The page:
Ritz-Carlton Destination Club Lawsuit

Our attorneys currently represent over 200 owners of fractional interests at the Ritz-Carlton Destination Club in Aspen in a lawsuit against Marriott Vacations Worldwide Corporation alleging that Marriott decimated property values of these interests by unlawfully affiliating the Ritz-Carlton Destination Club with the Marriott Vacation Club.

The lawsuit is titled RCHFU, LLC et al. v. Marriott Vacations Worldwide Corp. et al., and is pending before Judge Philip Brimmer in the U.S. District Court for the District of Colorado. The case is not a class action; rather, it is proceeding in federal court on behalf of the over 200 plaintiffs named in the lawsuit.

Judge Denies Marriott’s Motion to Dismiss Our Lawsuit

In early 2017, Marriott filed a motion asking the court to dismiss all five of our clients’ claims in the case.

On March 29, 2018, Judge Brimmer mostly denied Marriott’s request to dismiss the claims in our lawsuit, allowing the case to proceed. The judge determined that our clients’ allegations that Marriott breached its fiduciary duty to them as owners of Ritz-Aspen units may proceed, and notably determined that a fiduciary duty existed between Marriott and the owners. Relatedly, Judge Brimmer upheld our clients’ claim of “constructive fraud,” ruling that Marriott may be liable for fraud by promising to give our clients the right to vote on whether the affiliation would take place, but then imposing the affiliation without ever holding a vote.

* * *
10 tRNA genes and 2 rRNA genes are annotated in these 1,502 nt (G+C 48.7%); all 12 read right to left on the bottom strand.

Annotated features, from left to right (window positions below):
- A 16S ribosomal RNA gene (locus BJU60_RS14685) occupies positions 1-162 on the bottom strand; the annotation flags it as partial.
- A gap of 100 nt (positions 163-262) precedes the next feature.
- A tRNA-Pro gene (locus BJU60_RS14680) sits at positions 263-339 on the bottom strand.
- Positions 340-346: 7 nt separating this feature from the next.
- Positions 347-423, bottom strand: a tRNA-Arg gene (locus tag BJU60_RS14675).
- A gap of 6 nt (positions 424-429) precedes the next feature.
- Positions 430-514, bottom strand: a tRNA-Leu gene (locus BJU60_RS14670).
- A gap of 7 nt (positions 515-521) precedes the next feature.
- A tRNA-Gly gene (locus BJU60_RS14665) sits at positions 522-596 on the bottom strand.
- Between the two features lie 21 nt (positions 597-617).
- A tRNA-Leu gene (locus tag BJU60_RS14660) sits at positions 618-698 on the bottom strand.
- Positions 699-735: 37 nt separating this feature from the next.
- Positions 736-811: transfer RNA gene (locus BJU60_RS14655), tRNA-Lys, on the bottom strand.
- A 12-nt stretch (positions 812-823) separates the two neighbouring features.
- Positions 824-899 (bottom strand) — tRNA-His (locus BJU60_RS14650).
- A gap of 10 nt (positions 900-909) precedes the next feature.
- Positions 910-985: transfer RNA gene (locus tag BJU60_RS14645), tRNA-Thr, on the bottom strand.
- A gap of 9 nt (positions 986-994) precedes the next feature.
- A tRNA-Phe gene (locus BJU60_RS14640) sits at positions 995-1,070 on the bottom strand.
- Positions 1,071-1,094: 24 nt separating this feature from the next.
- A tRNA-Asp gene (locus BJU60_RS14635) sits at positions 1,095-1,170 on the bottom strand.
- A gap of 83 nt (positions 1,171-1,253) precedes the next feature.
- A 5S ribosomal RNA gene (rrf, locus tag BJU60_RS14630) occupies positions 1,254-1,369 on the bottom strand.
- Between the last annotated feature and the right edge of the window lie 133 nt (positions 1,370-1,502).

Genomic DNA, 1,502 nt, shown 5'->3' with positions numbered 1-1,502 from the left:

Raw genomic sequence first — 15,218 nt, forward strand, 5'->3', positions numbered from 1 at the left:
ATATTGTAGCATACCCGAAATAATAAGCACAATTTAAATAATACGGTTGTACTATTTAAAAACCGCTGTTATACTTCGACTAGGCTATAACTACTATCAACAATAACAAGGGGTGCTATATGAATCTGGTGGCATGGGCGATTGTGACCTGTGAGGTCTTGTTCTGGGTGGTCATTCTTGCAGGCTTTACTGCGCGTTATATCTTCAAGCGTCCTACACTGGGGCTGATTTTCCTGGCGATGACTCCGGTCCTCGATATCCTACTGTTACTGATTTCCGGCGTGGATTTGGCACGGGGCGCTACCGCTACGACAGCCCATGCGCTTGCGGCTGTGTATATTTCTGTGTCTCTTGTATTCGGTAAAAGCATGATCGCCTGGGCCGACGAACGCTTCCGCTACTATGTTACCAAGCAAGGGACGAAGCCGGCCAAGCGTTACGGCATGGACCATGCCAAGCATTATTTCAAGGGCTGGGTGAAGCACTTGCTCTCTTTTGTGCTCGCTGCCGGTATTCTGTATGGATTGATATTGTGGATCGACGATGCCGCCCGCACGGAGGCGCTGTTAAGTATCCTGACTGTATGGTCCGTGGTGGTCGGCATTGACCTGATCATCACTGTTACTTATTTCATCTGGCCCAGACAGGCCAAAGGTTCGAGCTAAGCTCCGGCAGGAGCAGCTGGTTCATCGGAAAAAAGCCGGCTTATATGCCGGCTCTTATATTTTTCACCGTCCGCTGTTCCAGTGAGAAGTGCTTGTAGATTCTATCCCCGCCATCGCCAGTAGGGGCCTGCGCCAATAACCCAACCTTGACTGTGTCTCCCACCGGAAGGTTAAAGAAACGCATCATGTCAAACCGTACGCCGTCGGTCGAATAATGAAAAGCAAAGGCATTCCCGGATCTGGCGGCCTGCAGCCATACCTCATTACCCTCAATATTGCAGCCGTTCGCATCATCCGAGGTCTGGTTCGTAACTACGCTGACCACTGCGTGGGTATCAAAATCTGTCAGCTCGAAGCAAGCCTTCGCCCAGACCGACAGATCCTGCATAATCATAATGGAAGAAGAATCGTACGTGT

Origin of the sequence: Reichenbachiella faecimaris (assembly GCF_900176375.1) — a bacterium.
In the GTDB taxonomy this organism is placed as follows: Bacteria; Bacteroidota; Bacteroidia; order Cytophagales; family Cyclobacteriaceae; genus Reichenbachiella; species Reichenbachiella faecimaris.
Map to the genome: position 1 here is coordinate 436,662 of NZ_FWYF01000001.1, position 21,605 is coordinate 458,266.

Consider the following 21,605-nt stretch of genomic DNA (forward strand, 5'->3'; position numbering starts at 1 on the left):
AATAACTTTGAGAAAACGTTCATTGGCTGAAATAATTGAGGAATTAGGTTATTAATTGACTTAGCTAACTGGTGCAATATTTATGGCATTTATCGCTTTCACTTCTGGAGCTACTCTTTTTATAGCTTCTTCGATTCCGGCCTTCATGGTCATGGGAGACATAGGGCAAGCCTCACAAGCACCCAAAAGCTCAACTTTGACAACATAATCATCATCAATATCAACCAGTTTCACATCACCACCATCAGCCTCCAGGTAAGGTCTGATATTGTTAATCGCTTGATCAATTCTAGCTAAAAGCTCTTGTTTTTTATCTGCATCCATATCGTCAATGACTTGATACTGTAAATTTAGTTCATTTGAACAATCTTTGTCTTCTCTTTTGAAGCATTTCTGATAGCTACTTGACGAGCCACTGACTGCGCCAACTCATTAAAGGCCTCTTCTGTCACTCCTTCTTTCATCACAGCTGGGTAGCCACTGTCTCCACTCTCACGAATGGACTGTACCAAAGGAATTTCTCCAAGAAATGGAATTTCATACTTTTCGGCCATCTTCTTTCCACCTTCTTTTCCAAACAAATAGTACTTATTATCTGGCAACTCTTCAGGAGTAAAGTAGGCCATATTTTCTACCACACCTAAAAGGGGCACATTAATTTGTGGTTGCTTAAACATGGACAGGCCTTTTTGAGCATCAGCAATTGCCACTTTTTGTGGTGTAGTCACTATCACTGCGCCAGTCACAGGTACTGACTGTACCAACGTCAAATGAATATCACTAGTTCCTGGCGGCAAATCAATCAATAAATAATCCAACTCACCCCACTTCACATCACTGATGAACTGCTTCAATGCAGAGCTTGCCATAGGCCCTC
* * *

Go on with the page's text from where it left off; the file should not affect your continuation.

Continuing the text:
Exclusive Brand and Privileges for Premium Prices

The Ritz-Carlton Destination Club was established in 1999 as “an equity-based, luxury vacation program” that sold 1/12 fractional ownership interests. The club was distinct from and considerably more high-end than the Marriott Vacation Club,. Owners of these fractional interests had the exclusive privilege of booking stays in other Ritz-Carlton Destination Club properties. This exclusivity and the Ritz-Carlton brand were, in large part, what made the fractional ownership interests more expensive than ownership interests in the Marriott Vacation Club.

In 2001, the Ritz-Carlton brand established a fractional ownership property in Aspen, Colorado. Beginning in 2001, approximately 800 buyers paid premium prices ranging from $200,000 to $400,000 for fractional interests at the Ritz-Carlton Destination Club in Aspen.

Ritz-Carlton Aspen Property Values Plummet

However, the lawsuit alleges that beginning in 2013, Marriott Vacations Worldwide used its control over the Ritz-Carlton – Aspen homeowners’ association to impose affiliation of the Ritz-Carlton Destination Club with the Marriott Vacation Club. That affiliation allowed and continues to allow members of the Marriott Vacation Club to access the same benefits as members of the Ritz-Carlton Destination Club – namely, stays at luxury Ritz-Carlton properties – for a small fraction of what Ritz-Carlton owners paid.

As a result of the affiliation, owners of the Ritz-Carlton units in Aspen have seen their property drop in value to less than 20% of their original purchase prices. Our lawsuit alleges the decision to affiliate was unlawful for several reasons, including that Marriott breached its fiduciary duty to protect the value of the Ritz-Carlton – Aspen properties and unjustly enriched itself at the expense of Ritz-Carlton fractional owners.

Our Commitment to Excellence

Gibbs Law Group LLP has earned Tier-1 rankings for Mass Tort and Class Action Litigation and has been named in the U.S. News – Best Lawyers “Best Law Firms” list for four consecutive years since 2013.

We have recovered over a billion dollars for our clients against the world’s largest corporations in cases concerning auto defects, drug and medical device injuries, data breaches, securities fraud, antitrust matters, and employment law violations.

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